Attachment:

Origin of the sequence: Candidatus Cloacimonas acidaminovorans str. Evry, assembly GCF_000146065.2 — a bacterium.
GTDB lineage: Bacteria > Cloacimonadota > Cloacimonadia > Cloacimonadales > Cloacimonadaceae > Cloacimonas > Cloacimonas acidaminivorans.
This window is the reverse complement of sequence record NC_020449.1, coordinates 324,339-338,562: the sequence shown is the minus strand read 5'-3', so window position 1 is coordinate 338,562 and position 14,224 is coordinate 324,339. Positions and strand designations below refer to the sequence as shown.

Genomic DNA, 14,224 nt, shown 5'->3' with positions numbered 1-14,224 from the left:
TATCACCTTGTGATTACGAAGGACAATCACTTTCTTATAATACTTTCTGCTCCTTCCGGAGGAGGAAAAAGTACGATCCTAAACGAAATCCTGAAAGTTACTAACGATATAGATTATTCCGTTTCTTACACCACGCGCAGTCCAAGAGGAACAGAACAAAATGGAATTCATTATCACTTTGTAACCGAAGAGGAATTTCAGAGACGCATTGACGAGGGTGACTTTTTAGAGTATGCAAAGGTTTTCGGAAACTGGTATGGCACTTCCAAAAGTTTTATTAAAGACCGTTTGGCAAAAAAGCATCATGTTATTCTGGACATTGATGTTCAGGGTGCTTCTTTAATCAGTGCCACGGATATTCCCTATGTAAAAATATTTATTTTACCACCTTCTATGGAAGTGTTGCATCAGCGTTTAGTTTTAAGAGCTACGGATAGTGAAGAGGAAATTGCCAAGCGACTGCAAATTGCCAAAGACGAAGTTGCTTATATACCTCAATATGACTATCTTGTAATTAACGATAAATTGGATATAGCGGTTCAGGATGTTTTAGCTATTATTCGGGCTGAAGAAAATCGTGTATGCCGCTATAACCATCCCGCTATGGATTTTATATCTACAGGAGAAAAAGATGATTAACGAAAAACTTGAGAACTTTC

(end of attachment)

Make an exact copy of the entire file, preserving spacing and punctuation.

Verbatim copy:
Origin of the sequence: Candidatus Cloacimonas acidaminovorans str. Evry, assembly GCF_000146065.2 — a bacterium.
GTDB lineage: Bacteria > Cloacimonadota > Cloacimonadia > Cloacimonadales > Cloacimonadaceae > Cloacimonas > Cloacimonas acidaminivorans.
This window is the reverse complement of sequence record NC_020449.1, coordinates 324,339-338,562: the sequence shown is the minus strand read 5'-3', so window position 1 is coordinate 338,562 and position 14,224 is coordinate 324,339. Positions and strand designations below refer to the sequence as shown.

Genomic DNA, 14,224 nt, shown 5'->3' with positions numbered 1-14,224 from the left:
TATCACCTTGTGATTACGAAGGACAATCACTTTCTTATAATACTTTCTGCTCCTTCCGGAGGAGGAAAAAGTACGATCCTAAACGAAATCCTGAAAGTTACTAACGATATAGATTATTCCGTTTCTTACACCACGCGCAGTCCAAGAGGAACAGAACAAAATGGAATTCATTATCACTTTGTAACCGAAGAGGAATTTCAGAGACGCATTGACGAGGGTGACTTTTTAGAGTATGCAAAGGTTTTCGGAAACTGGTATGGCACTTCCAAAAGTTTTATTAAAGACCGTTTGGCAAAAAAGCATCATGTTATTCTGGACATTGATGTTCAGGGTGCTTCTTTAATCAGTGCCACGGATATTCCCTATGTAAAAATATTTATTTTACCACCTTCTATGGAAGTGTTGCATCAGCGTTTAGTTTTAAGAGCTACGGATAGTGAAGAGGAAATTGCCAAGCGACTGCAAATTGCCAAAGACGAAGTTGCTTATATACCTCAATATGACTATCTTGTAATTAACGATAAATTGGATATAGCGGTTCAGGATGTTTTAGCTATTATTCGGGCTGAAGAAAATCGTGTATGCCGCTATAACCATCCCGCTATGGATTTTATATCTACAGGAGAAAAAGATGATTAACGAAAAACTTGAGAACTTTC